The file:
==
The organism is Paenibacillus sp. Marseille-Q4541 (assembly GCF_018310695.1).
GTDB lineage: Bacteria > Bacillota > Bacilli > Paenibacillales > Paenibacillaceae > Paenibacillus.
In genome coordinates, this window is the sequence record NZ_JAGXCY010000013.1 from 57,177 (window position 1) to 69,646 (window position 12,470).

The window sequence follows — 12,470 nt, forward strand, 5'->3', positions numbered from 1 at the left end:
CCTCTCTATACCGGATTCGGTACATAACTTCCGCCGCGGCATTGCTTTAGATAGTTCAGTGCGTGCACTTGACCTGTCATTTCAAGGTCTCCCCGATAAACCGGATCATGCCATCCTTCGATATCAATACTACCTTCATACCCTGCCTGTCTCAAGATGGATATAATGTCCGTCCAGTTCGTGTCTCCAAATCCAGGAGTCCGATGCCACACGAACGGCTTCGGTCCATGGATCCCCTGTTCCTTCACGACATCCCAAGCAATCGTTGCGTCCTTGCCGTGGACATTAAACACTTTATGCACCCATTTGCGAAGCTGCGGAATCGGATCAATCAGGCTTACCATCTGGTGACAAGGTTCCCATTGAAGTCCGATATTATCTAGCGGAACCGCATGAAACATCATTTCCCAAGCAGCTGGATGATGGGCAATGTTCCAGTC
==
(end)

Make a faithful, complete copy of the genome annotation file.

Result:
The organism is Paenibacillus sp. Marseille-Q4541 (assembly GCF_018310695.1).
GTDB lineage: Bacteria > Bacillota > Bacilli > Paenibacillales > Paenibacillaceae > Paenibacillus.
In genome coordinates, this window is the sequence record NZ_JAGXCY010000013.1 from 57,177 (window position 1) to 69,646 (window position 12,470).

The window sequence follows — 12,470 nt, forward strand, 5'->3', positions numbered from 1 at the left end:
CCTCTCTATACCGGATTCGGTACATAACTTCCGCCGCGGCATTGCTTTAGATAGTTCAGTGCGTGCACTTGACCTGTCATTTCAAGGTCTCCCCGATAAACCGGATCATGCCATCCTTCGATATCAATACTACCTTCATACCCTGCCTGTCTCAAGATGGATATAATGTCCGTCCAGTTCGTGTCTCCAAATCCAGGAGTCCGATGCCACACGAACGGCTTCGGTCCATGGATCCCCTGTTCCTTCACGACATCCCAAGCAATCGTTGCGTCCTTGCCGTGGACATTAAACACTTTATGCACCCATTTGCGAAGCTGCGGAATCGGATCAATCAGGCTTACCATCTGGTGACAAGGTTCCCATTGAAGTCCGATATTATCTAGCGGAACCGCATGAAACATCATTTCCCAAGCAGCTGGATGATGGGCAATGTTCCAGTC